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Anything to do with horses I'm game for. I started riding Western (pleasure and reining) simply because that was what was in my area. Then I moved and went to a trainer that did western, english, and driving so I picked up basic English riding and driving. Then I did a stint at a H/J barn, then I went on and drove more than I rode, then I decided to try saddleseat. I was petrified to start saddleseat. There's like no saddle underneath you, the horses are HOT, the double bridle is confusing as heck, the horses snort and blow and GO, GO, GO. But after I survived the first lesson I couldn't stop. Then I went on and picked up dressage and cutting.

So I suppose the answer to your question is pick up everything and anything. Try a little bit of everything because it makes you a better rider. I get compliments because I can bring a 'hot' reining horse down to a nice pleasure speed or I can take a pleasure horse and ask them for more go.
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post #26 of 33 Old 03-05-2016, 11:20 AM
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I thinck it's very personnal. There's so many way of riding, and no one is better than another one, it's just some way suits better some people.
And sometimes, what's suits you will change a few years later. It's not like it's something unchangable.

I started to ride in a farm where we never do anything else than hacking out. That's probably why it's still my main activity with my horses.
Later I learnt riding in a proper center, and I started jumping (maybe a little to much... In France in many center you the main activity is jumping and you don't always have the oportunity to ask yourself if you may prefer something else).
Then I had my firts horse, and we mainly go hacking out.
Later I met someone with draft horse that was looking for a groom for driving. I discovered another universe... and got my second horse that way.
But with the years, my interest grew for dressage. I took a few lessons, but I need a lot more to really be able to say that I do something else than begining flat work.
I also enjoy to try things as often as possible. Side saddle, roller joering, garrocha... I also do medieval reenactment, and I'd love to have my horse join me in this activity.

However, I've never tried western riding, but one day, i rode a camargue horse the guardian way.
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post #27 of 33 Old 03-05-2016, 01:50 PM
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I grew up riding western and wanted to try English just for fun. I love it. It's a lot about what's available nearby...finding an instructor you click with is super important!
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post #28 of 33 Old 03-05-2016, 04:27 PM
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My horse made the decision for me. Tried western, but he was way too fast. Tried hunter jumpers, and only learned how fast he can stop.

He wanted to be a trail horse, so that's what I do with him. When you're trying to decide what barn to ride at, just go with your gut. Dressage is the foundation for everything, so if you started there, you could go on to other things later.
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post #29 of 33 Old 03-12-2016, 07:42 PM Thread Starter
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Walkamile! That is my husband exactly! Except he is in the just beginning to understand phase haha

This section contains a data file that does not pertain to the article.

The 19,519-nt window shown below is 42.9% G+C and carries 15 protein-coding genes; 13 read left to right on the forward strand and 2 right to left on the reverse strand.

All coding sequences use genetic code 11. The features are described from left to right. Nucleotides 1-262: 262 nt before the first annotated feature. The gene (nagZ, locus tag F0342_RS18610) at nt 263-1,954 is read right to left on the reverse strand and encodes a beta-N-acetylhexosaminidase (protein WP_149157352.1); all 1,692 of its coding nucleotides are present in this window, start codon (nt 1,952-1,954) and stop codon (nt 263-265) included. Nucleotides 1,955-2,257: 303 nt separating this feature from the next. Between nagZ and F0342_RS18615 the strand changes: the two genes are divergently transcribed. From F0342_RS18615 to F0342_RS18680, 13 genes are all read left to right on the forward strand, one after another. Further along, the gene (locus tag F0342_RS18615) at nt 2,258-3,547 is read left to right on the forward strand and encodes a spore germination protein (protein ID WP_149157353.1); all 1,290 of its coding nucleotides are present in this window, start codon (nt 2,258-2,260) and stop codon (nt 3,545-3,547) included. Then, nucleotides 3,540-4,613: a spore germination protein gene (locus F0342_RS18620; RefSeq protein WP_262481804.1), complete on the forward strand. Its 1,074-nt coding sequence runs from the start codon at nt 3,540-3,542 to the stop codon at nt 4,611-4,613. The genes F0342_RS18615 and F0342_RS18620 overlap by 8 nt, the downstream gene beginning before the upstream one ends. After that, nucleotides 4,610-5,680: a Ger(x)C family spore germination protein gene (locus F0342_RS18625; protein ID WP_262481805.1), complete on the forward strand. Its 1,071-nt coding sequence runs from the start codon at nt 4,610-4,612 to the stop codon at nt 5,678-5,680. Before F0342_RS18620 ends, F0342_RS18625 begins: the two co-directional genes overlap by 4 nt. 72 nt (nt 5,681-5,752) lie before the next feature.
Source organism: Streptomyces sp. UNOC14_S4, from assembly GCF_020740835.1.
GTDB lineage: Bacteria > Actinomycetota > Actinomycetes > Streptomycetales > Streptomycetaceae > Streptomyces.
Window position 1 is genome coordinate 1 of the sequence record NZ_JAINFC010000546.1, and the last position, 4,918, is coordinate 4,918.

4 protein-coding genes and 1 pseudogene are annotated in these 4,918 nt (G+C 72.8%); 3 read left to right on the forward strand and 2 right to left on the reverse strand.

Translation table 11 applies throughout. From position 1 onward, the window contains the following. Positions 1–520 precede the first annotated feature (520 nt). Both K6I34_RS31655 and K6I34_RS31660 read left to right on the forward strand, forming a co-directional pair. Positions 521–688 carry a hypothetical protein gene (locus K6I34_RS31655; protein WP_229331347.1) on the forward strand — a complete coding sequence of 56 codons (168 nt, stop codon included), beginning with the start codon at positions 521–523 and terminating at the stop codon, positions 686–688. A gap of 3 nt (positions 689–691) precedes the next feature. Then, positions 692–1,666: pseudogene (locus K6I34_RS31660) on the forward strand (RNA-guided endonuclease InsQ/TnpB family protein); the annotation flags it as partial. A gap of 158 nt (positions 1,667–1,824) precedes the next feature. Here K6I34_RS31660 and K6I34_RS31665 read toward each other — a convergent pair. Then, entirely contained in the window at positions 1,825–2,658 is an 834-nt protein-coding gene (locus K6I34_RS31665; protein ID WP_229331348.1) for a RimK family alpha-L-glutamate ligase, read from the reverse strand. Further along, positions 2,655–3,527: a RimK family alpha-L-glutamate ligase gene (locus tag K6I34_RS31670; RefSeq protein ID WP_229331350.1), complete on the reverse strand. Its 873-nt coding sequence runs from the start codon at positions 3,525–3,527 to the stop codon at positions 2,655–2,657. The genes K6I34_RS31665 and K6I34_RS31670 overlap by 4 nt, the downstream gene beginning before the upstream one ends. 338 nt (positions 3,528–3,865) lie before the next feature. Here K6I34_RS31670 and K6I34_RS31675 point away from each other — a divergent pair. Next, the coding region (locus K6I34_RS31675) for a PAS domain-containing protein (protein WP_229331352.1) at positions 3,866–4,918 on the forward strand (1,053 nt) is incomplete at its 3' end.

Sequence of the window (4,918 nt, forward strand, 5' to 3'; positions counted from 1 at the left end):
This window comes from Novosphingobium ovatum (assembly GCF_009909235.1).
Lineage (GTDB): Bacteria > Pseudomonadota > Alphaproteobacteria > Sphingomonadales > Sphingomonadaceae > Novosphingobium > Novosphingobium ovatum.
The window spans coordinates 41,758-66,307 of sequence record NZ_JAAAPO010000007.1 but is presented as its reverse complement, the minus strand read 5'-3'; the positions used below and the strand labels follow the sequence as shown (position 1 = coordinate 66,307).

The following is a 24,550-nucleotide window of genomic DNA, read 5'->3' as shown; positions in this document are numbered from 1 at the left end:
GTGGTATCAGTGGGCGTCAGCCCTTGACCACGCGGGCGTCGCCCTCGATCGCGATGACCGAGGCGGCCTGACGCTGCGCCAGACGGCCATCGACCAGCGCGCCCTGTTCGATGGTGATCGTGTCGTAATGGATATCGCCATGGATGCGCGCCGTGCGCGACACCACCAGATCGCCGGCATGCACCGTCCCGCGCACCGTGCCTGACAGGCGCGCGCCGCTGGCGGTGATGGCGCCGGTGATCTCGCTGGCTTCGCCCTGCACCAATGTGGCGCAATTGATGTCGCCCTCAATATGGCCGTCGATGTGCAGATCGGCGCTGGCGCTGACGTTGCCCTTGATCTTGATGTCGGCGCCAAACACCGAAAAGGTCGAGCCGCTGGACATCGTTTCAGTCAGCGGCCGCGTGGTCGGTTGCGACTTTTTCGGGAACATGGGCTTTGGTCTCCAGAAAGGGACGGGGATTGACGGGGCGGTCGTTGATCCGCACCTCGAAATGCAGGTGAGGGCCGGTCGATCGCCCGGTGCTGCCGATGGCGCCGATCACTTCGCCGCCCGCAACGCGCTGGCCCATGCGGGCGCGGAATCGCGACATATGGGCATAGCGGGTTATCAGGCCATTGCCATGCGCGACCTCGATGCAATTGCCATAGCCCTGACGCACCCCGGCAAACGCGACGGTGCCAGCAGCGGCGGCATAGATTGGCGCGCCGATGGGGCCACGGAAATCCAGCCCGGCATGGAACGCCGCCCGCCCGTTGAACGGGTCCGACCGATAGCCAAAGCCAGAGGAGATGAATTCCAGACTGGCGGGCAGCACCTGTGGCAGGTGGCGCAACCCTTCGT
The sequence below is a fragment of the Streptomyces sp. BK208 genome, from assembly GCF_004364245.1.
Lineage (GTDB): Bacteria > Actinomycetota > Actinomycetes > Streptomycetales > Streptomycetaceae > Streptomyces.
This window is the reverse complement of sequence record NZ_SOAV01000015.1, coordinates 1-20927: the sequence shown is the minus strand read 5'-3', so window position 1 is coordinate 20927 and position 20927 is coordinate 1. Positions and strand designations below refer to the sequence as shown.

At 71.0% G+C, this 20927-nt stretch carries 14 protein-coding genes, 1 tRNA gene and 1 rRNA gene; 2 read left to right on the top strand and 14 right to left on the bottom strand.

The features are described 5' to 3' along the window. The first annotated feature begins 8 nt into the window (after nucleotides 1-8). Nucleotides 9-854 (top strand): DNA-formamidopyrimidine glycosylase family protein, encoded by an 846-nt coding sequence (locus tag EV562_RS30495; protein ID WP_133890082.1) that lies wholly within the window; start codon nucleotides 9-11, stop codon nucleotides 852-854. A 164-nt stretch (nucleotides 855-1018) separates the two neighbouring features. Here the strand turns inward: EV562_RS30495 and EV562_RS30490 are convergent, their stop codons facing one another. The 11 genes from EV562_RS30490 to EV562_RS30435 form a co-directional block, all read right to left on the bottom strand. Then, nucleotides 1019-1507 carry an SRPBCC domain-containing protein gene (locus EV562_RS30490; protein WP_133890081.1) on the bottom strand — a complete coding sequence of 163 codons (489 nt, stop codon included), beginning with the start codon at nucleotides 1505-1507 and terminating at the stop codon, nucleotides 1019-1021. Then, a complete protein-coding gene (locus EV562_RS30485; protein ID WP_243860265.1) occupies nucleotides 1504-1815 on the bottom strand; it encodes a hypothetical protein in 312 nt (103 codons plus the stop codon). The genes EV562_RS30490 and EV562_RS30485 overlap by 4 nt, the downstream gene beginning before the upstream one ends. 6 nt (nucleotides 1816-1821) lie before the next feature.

I love everyone's input thank you all so much for spending the time to reply! I just had lesson three with the HJ and am really enjoying it! She is letting me work through my rides and find the feel which is great. She provides a lot of critique but at the same time is very relaxed about it. First lesson back I could barely make it around the arena once posting and last lessons I did a pattern with cavelettis posting the entire time (equals out to 6 laps around the arena) and that was at the end of the lesson after a short canter which I haven't done in ages. Granted it wasn't perfect by any means but I'm getting more fluid and getting more "see! there you go!"'s than " lets try again"s. My lesson horse is awesome, you have to work for every step at the trot but he is so solid and forgiving.
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post #30 of 33 Old 03-17-2016, 04:36 PM
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When I first started riding, I was very inclined to try everything and anything under the sun. I wanted to make sure I tasted a little bit of everything before making a commitment.

I ended up buying a well-started half Arab last year who had experience in the show ring as a hunt horse. She had passed hands a few times and each rider did something new with her, so she was partially trained to do hunt, western, and gymkhanas/racing. She was also fantastic on the trails, walked out nice and was fairly sane.

I had a horse who could do it all it seemed - but she truly was a jack of all trades and a master of none. I knew I wasn't very interested in Western and wanted to pursue some kind of English riding. I wasn't a very talented jumper (though she enjoyed it), so decided to stick with the basic hunt seat for my first show. We ended up doing quite well in the equitation classes.

When I first started riding a couple years ago, it was at a Saddleseat barn. Fast forward a few months and I was seriously thinking about Saddleseat again - not to mention, I had the breed for the job. Unfortunately the training didn't progress like we had hoped, so we made the switch back to hunt seat for the 2016 show season, though my trainer insists that we will try Saddleseat with her again in the future once she's got some more basic show training under her.

So... I'm really just letting my horse decide for me right now. We will see what the future brings - I've got equipment for both disciplines!